Nanjing Massacre victims honored at memorial event
Vice-Premier Sun says ceremony is reminder to follow the path of peaceful development
A memorial ceremony was held in Nanjing, Jiangsu province, on Monday to remember the 300,000 victims of the Nanjing Massacre.
Vice-Premier Sun Chunlan, who is also a member of the Political Bureau of the Communist Party of China Central Committee, said that the commemoration showed the Chinese people's commitment to learning from history to create a bright future as well as the "noble aspiration" of adhering to the path of peaceful development.
While delivering a speech at the square of the Memorial Hall for the Victims in the Nanjing Massacre by Japanese Invaders, Sun said that China remembers all the compatriots killed by the Japanese invaders and the heroes who sacrificed their lives for the country.
Under the leadership of the Party, the Chinese people have realized the first centenary goal of building a moderately prosperous society in all respects and embarked on a new journey to build China into a great modern socialist country in all respects, Sun said. She added that China's national rejuvenation has become a historical inevitability.
"It is the greatest consolation to the victims of the Nanjing Massacre, the martyrs, and all those who died during the War of Resistance against Japanese Aggression (1931-45).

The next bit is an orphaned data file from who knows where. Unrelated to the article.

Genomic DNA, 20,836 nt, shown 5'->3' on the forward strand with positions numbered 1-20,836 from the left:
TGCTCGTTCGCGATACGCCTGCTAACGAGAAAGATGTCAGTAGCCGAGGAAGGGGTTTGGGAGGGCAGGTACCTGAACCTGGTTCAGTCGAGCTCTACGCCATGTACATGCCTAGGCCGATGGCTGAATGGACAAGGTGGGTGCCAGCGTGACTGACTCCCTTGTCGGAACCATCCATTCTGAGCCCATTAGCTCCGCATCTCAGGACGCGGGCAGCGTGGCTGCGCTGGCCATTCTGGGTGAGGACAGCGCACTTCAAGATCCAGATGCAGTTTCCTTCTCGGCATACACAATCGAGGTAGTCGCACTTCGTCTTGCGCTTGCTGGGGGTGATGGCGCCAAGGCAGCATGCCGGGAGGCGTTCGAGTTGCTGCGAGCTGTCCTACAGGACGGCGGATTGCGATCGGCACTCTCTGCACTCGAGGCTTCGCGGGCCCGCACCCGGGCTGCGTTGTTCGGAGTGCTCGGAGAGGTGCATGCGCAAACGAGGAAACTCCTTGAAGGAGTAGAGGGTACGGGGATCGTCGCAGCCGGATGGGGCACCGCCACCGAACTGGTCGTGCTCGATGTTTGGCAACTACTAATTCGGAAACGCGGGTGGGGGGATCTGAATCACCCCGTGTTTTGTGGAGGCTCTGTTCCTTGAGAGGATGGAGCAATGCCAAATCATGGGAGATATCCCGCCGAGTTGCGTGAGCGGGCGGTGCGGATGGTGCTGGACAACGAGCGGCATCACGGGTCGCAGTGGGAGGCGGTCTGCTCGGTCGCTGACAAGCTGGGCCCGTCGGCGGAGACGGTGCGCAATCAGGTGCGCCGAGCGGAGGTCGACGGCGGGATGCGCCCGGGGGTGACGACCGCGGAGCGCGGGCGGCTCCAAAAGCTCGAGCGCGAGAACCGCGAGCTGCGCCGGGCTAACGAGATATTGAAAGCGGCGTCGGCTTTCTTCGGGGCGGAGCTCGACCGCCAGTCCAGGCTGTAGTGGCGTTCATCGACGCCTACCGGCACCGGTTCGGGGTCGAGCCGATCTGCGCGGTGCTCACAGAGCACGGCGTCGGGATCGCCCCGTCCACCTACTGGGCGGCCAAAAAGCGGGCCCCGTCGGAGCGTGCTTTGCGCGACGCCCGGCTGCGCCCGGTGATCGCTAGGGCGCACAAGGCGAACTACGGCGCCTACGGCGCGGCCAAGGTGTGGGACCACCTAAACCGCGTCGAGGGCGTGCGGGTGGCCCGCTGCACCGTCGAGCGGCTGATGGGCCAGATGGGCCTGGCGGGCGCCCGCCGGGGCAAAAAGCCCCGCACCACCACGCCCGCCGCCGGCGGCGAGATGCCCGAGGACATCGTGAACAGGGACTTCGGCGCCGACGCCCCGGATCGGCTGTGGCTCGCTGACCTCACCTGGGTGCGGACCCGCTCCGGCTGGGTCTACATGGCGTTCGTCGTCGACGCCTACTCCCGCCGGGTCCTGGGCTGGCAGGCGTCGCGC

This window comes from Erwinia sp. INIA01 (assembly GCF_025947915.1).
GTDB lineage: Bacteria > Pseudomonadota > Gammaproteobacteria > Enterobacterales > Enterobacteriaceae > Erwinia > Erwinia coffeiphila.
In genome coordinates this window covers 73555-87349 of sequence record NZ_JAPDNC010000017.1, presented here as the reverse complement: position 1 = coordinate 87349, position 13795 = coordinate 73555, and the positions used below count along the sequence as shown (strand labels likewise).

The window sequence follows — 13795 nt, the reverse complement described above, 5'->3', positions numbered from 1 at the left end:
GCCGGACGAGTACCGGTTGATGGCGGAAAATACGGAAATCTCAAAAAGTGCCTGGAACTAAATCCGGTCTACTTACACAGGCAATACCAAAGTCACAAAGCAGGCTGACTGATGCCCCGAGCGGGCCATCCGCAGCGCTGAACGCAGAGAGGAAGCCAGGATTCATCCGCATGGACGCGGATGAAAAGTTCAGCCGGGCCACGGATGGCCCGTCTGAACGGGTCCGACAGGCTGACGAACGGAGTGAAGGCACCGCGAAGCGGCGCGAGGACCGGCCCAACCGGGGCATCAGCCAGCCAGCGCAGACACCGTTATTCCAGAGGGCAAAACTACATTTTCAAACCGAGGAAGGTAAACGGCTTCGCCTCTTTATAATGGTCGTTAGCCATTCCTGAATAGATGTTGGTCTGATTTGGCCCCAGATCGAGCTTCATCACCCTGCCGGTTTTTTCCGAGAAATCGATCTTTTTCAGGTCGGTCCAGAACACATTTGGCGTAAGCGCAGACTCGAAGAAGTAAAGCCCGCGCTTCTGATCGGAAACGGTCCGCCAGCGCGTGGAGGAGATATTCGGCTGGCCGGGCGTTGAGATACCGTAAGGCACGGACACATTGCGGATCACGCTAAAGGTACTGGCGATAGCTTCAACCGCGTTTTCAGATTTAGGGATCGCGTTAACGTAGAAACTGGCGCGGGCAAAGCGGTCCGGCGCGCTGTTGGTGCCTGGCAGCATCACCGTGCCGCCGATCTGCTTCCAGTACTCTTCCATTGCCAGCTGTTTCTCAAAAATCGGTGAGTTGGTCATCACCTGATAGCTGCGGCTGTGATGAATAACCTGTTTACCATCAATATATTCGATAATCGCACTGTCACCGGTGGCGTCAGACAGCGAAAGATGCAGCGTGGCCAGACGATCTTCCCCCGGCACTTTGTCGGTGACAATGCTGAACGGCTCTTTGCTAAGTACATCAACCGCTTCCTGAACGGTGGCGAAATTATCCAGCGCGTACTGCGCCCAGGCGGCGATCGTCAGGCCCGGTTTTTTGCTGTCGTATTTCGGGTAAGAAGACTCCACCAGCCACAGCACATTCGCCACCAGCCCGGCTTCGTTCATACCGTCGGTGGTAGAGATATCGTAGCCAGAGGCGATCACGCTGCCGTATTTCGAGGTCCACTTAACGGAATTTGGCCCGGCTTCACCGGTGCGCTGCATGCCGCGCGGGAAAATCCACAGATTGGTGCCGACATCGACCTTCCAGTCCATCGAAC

"Only by understanding history correctly can we head in the right direction," said Sun, adding that China hopes to work with all peace-loving people to build a world of peace, security and common prosperity.
From 10:01 am, Nanjing had a minute to mark the occasion in different ways. Pedestrians stood in silent tribute, cars in the city center stopped and honked their horns with the sound of sirens heard in the whole city.
At grave sites across Nanjing, people also paid tribute to the victims. In the square of the memorial hall, the national flag flew at half-mast, children read a peace declaration and citizen representatives struck the Bell of Peace.
The Nanjing Massacre began on Dec 13, 1937, when Japanese troops captured the country's then capital city. Over a six-week period, more than 300,000 Chinese civilians and unarmed soldiers were killed, according to Chinese historians.
In 2014, the National People's Congress, China's top legislature, designated Dec 13 as National Memorial Day for Nanjing Massacre Victims.
"We held the ceremonies not to pass down hatred, but to call for peace," said Zhang Jianjun, curator of the memorial hall. From 2019 to 2021, a total of 221,939 visitors left notes in message books at the hall. The majority of notes used words like "peace", "history" and "never forget".
"We're still looking for and verifying the survivors of the massacre," Zhang said. "Not only should we speed up recording their testimonies, but also give them more care and comfort."
Eleven massacre survivors passed away this year, reducing the total number of survivors registered with the memorial hall to 61. The average age of the survivors is 91.
The survivors' testimonies have been recorded in written documents and video footage by the government. In 2015, the documents were listed by UNESCO in the Memory of the World Register.